1
$\begingroup$

I'm trying to change the pitch of a signal using a Fourier Transform (FFT) followed by an Inverse Fourier Transform (IFFT).

I've found many examples, some of which zero out the right half of the real and imaginary bins before changing the pitch. For example, if the signal was $8192$ bins, the real and imaginary parts from $4096$ to $8192$ are set to $0$. This seems to make the math for pitch changing easier, but reduces the volume by one half. This seems to be corrected by doubling the magnitude.

I'm wondering what effect wiping the right half of the bins has on the final signal, apart from reducing the volume. I am confused why these bins exist if they can be wiped without affecting the final signal too much.

$\endgroup$
2
$\begingroup$

The discrete Fourier transform (DFT) transforms a sequence of generally complex-valued numbers to another sequence of generally complex-valued numbers. If the input to the DFT is real-valued - as is the case for a sampled audio signal - then the right half of the DFT is redundant. If $X[k]$ is the length $N$ DFT of a real-valued length $N$ sequence $x[n]$, the following holds:

$$X[k]=X^*[N-k],\qquad k=0,1,\ldots, N-1\tag{1}$$

where $^*$ denotes complex conjugation.

For even $N$, the values $X[0],X[1],\ldots,X[N/2]$ completely represent the original sequence $x[n]$, so the DFT coefficients $X[N/2+1],\ldots,X[N-1]$ can be discarded. For odd $N$, the coefficients $X[0],\ldots,X[(N-1)/2]$ are sufficient.

Note that there are efficient routines for computing the DFT of real-valued input sequences, which only compute the non-redundant DFT coefficients.

$\endgroup$
2
  • 1
    $\begingroup$ Does the right half contain the DC offset at X[N - 1], or only the left half at X[0]? $\endgroup$ – MysteryPancake Aug 9 '20 at 12:25
  • 1
    $\begingroup$ @MysteryPancake: $X[0]$ is ($N$ times) the DC value. $\endgroup$ – Matt L. Aug 9 '20 at 12:52
2
$\begingroup$

Taking the inverse DFT is like evaluating the Fourier Series produced by the DFT coefficients at integer domain points. This is very efficiently when using the iFFT.

Each bin is a complex value which can be represented by a real part and imaginary part, or as a magnitude and phase value.

$$ X[k] = a_k + i b_k = r_k e^{i\theta} $$

The latter form comes from Eulers formulas (See https://www.dsprelated.com/showarticle/754.php)

The right half, or upper half, counterpart is the complex conjugate for real valued signals.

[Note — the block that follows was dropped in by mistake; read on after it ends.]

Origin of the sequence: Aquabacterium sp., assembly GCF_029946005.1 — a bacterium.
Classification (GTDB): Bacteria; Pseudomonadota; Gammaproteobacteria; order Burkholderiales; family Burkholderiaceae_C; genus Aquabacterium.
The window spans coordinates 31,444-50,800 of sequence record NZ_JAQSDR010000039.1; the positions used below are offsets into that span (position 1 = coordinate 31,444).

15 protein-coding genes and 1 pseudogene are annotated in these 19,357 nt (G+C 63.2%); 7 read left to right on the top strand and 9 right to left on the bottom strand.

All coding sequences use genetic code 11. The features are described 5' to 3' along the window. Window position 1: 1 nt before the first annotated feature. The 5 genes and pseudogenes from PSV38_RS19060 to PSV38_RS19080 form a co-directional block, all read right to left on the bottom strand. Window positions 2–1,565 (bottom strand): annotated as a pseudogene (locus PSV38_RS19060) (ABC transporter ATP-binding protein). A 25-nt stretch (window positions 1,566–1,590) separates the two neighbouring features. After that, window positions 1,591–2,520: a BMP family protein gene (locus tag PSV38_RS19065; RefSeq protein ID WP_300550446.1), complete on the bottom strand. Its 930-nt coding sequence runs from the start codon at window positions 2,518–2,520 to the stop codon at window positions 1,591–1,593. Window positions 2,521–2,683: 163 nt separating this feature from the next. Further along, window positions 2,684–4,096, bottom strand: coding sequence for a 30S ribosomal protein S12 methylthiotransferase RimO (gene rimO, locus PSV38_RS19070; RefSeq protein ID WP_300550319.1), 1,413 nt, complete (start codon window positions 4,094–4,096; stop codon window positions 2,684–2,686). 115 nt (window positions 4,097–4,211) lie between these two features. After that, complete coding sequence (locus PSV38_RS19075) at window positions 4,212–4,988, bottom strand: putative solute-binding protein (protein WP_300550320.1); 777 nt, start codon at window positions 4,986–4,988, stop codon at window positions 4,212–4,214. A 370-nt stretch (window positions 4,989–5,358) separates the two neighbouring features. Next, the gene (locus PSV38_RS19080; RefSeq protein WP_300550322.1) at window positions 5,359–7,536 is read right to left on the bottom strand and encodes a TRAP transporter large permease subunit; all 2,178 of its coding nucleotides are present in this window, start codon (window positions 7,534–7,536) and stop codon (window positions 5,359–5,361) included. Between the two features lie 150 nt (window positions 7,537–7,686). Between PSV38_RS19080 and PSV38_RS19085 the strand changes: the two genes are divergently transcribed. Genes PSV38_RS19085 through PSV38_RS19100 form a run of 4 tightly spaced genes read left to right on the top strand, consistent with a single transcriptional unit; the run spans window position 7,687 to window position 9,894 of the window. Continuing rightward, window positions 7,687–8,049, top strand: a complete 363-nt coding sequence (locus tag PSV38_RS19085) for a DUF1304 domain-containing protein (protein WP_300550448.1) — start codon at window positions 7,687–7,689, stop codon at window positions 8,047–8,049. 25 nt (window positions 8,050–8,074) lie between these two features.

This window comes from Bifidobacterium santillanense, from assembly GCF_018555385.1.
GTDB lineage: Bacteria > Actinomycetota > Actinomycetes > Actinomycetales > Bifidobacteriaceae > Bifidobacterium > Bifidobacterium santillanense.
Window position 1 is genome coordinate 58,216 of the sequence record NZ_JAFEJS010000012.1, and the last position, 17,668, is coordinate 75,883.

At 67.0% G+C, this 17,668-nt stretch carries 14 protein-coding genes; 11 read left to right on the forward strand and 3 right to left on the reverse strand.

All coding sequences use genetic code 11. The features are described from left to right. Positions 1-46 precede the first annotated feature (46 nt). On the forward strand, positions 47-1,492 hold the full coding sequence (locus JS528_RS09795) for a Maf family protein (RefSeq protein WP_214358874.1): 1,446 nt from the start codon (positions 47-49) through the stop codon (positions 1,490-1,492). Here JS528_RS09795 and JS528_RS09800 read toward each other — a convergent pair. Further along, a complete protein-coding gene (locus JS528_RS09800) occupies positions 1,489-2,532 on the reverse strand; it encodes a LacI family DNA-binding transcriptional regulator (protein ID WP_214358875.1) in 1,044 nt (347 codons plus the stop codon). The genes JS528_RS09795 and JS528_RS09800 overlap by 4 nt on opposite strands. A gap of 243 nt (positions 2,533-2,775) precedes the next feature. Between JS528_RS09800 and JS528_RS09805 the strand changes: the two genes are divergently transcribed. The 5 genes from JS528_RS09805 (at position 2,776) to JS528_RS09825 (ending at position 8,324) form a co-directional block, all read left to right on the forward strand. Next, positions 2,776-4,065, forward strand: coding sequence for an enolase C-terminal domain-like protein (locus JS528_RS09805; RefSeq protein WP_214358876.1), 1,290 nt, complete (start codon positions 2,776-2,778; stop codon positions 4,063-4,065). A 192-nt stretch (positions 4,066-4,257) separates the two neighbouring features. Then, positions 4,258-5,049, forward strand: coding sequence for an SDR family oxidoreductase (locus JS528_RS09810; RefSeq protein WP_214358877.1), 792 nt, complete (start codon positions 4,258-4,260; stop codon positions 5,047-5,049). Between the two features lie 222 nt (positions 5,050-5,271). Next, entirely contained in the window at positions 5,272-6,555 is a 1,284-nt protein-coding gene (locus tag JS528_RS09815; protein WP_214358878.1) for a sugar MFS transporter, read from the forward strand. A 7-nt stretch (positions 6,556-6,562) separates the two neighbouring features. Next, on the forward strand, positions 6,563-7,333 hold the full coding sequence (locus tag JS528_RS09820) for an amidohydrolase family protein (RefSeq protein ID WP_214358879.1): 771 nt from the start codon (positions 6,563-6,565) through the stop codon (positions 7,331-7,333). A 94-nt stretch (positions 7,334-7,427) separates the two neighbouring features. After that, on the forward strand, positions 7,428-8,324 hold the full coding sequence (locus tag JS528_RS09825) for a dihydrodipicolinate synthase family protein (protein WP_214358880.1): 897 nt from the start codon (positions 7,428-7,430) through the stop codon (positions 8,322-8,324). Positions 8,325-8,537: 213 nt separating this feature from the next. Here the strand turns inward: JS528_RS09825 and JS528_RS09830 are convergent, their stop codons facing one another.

$$ X[-k] = X[N-k] = a_k - i b_k = r_k e^{-i\theta} = X^*[k] $$

When you are "reading the bin values" in code, you are actually doing this in math:

$$ a_k = (X[k] + X[N-k])/2 $$ $$ b_k = (X[k] - X[N-k])/2i $$

For completeness:

$$ \|X[k]\| = \sqrt{ a_k^2 + b_k^2} = |r| $$

$$ \angle( X[k] ) = \arg( X[k] ) = \theta $$

For bin centered pure tones, these values directly reflect the signal values.

When you zero out the top half and take the inverse DFT you get a complex signal back where each Fourier term(s) has been changed, and compensate by double the coefficients.

$$ x[n] = \dots + 2 a_k \cos \left( \frac{2\pi}{N}kn \right)+ i 2 b_k \cos \left( \frac{2\pi}{N}kn \right) \dots $$

Here the Sine term is being added in the imaginary axis, so if you just strip the results, keeping the real part, all you've done is throw away the phase shift.

Here is a comparison, stripped:

$$ \begin{aligned} \Re(x[n]) &= \dots + 2 a_k \cos \left( \frac{2\pi}{N}kn \right) + \dots \\ \end{aligned} $$

Versus using the upper half:

$$ \begin{aligned} x[n] &= \dots + 2 a_k \cos \left( \frac{2\pi}{N}kn \right) + 2 b_k \cos \left( \frac{2\pi}{N}kn \right) + \dots \\ &= \dots + 2 r_k \cos \left( \frac{2\pi}{N}kn + \theta_k \right) + \dots \end{aligned} $$

$\endgroup$
2
  • $\begingroup$ Does this mean the phase shift which was thrown away is reproduced with cos/sin? $\endgroup$ – MysteryPancake Aug 9 '20 at 12:36
  • $\begingroup$ @MysteryPancake I've updated the end of the answer to show that it doesn't. Here is the same Q&A in a different form: dsp.stackexchange.com/questions/59305/… $\endgroup$ – Cedron Dawg Aug 9 '20 at 12:46

Your Answer

By clicking “Post Your Answer”, you agree to our terms of service, privacy policy and cookie policy

Not the answer you're looking for? Browse other questions tagged or ask your own question.